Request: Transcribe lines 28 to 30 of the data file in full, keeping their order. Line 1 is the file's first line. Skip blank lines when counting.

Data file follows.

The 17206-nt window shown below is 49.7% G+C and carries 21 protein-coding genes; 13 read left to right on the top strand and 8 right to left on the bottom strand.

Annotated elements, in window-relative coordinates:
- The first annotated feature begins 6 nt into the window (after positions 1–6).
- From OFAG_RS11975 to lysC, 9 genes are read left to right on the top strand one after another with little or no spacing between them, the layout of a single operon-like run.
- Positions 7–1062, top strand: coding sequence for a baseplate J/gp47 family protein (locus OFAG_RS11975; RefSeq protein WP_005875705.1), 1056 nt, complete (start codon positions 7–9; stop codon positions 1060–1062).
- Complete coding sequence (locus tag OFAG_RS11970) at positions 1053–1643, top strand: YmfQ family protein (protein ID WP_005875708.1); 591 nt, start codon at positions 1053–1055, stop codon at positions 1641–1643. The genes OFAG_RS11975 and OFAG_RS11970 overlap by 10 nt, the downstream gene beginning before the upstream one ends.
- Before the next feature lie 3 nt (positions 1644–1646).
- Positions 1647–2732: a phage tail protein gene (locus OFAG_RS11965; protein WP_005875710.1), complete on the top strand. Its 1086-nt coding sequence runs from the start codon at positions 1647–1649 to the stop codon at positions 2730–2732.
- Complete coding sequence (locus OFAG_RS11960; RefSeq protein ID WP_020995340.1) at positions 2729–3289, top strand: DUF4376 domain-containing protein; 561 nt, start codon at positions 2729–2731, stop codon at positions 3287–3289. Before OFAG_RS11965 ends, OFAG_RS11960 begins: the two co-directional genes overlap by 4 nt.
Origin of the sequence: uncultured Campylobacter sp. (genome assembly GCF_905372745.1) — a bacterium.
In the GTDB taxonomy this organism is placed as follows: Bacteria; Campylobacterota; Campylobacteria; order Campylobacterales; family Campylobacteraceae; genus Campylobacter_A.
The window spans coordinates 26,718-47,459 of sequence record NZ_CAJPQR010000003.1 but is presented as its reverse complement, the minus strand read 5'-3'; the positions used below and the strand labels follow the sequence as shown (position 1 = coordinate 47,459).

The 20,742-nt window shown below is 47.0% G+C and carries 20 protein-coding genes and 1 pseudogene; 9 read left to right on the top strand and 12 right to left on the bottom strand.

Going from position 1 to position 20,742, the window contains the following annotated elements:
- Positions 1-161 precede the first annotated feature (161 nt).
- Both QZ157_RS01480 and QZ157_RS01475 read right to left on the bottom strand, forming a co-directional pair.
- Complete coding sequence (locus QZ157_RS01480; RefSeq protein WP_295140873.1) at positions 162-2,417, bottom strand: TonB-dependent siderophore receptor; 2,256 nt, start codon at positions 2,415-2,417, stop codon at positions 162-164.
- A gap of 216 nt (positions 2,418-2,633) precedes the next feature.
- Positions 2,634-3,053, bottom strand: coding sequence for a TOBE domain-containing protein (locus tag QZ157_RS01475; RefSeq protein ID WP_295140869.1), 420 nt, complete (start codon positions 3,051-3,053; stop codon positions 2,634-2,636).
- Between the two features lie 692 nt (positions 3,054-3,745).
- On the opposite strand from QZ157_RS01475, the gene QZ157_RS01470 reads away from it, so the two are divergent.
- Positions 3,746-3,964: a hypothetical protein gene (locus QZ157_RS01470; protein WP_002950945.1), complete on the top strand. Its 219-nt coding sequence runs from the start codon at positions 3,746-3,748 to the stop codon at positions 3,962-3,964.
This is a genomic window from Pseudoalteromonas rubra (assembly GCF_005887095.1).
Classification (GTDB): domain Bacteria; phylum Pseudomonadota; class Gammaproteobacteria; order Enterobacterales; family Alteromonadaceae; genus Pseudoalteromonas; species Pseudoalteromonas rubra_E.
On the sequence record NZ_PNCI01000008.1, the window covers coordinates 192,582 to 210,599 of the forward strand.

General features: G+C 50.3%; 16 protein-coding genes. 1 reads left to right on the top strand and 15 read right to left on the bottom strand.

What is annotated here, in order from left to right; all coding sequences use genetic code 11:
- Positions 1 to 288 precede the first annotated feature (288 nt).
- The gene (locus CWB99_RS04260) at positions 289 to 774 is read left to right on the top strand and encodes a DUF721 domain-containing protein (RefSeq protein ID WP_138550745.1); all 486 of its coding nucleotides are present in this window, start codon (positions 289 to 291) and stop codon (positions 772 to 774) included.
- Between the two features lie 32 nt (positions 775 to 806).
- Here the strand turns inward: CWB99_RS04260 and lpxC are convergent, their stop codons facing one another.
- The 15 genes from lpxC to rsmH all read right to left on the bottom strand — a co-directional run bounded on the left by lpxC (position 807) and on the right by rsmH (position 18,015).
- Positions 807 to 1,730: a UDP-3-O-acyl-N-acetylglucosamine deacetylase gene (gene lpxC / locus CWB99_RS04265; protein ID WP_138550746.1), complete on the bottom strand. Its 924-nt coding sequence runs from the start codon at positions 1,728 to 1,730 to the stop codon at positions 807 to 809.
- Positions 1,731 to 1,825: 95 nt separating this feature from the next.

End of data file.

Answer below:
- Positions 1 to 288 precede the first annotated feature (288 nt).
- The gene (locus CWB99_RS04260) at positions 289 to 774 is read left to right on the top strand and encodes a DUF721 domain-containing protein (RefSeq protein ID WP_138550745.1); all 486 of its coding nucleotides are present in this window, start codon (positions 289 to 291) and stop codon (positions 772 to 774) included.
- Between the two features lie 32 nt (positions 775 to 806).